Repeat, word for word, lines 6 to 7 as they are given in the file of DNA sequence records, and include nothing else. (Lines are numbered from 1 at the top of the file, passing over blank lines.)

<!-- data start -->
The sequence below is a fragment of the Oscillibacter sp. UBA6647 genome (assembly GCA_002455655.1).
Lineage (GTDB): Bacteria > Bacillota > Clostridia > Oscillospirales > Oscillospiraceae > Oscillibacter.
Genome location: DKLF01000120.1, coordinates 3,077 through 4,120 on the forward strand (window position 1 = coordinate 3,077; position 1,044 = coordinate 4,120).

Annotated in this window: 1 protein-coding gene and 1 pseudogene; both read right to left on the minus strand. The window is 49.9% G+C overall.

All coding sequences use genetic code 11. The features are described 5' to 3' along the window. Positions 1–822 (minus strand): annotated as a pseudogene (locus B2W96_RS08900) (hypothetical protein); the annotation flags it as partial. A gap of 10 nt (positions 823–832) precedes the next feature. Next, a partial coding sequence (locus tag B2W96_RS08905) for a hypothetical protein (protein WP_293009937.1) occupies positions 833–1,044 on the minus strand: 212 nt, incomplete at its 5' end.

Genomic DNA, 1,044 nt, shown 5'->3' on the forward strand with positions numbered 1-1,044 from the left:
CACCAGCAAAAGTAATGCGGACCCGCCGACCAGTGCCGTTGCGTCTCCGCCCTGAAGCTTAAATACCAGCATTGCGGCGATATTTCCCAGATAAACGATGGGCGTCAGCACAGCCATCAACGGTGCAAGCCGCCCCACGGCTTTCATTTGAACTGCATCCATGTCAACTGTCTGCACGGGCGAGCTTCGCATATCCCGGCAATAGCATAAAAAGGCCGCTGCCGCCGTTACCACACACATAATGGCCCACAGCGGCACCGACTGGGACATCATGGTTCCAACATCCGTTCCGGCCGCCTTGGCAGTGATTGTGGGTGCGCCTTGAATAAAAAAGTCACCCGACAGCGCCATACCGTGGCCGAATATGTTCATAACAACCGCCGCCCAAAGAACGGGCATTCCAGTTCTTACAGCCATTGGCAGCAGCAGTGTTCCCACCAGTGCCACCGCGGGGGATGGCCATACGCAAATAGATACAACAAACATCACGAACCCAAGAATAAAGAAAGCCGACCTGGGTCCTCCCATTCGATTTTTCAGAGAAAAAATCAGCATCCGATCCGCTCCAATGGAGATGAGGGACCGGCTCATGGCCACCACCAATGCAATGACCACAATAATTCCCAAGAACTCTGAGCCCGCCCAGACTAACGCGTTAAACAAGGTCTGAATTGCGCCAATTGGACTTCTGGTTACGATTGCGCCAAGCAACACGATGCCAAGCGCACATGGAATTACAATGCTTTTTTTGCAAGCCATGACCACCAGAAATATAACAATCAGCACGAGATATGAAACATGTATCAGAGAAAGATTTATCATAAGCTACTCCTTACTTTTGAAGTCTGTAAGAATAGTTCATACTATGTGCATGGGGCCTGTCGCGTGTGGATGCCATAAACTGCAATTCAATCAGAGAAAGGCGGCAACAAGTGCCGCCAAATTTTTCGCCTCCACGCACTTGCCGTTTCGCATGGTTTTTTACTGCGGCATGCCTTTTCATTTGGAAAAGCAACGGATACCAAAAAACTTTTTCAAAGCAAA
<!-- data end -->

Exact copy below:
Genomic DNA, 1,044 nt, shown 5'->3' on the forward strand with positions numbered 1-1,044 from the left:
CACCAGCAAAAGTAATGCGGACCCGCCGACCAGTGCCGTTGCGTCTCCGCCCTGAAGCTTAAATACCAGCATTGCGGCGATATTTCCCAGATAAACGATGGGCGTCAGCACAGCCATCAACGGTGCAAGCCGCCCCACGGCTTTCATTTGAACTGCATCCATGTCAACTGTCTGCACGGGCGAGCTTCGCATATCCCGGCAATAGCATAAAAAGGCCGCTGCCGCCGTTACCACACACATAATGGCCCACAGCGGCACCGACTGGGACATCATGGTTCCAACATCCGTTCCGGCCGCCTTGGCAGTGATTGTGGGTGCGCCTTGAATAAAAAAGTCACCCGACAGCGCCATACCGTGGCCGAATATGTTCATAACAACCGCCGCCCAAAGAACGGGCATTCCAGTTCTTACAGCCATTGGCAGCAGCAGTGTTCCCACCAGTGCCACCGCGGGGGATGGCCATACGCAAATAGATACAACAAACATCACGAACCCAAGAATAAAGAAAGCCGACCTGGGTCCTCCCATTCGATTTTTCAGAGAAAAAATCAGCATCCGATCCGCTCCAATGGAGATGAGGGACCGGCTCATGGCCACCACCAATGCAATGACCACAATAATTCCCAAGAACTCTGAGCCCGCCCAGACTAACGCGTTAAACAAGGTCTGAATTGCGCCAATTGGACTTCTGGTTACGATTGCGCCAAGCAACACGATGCCAAGCGCACATGGAATTACAATGCTTTTTTTGCAAGCCATGACCACCAGAAATATAACAATCAGCACGAGATATGAAACATGTATCAGAGAAAGATTTATCATAAGCTACTCCTTACTTTTGAAGTCTGTAAGAATAGTTCATACTATGTGCATGGGGCCTGTCGCGTGTGGATGCCATAAACTGCAATTCAATCAGAGAAAGGCGGCAACAAGTGCCGCCAAATTTTTCGCCTCCACGCACTTGCCGTTTCGCATGGTTTTTTACTGCGGCATGCCTTTTCATTTGGAAAAGCAACGGATACCAAAAAACTTTTTCAAAGCAAA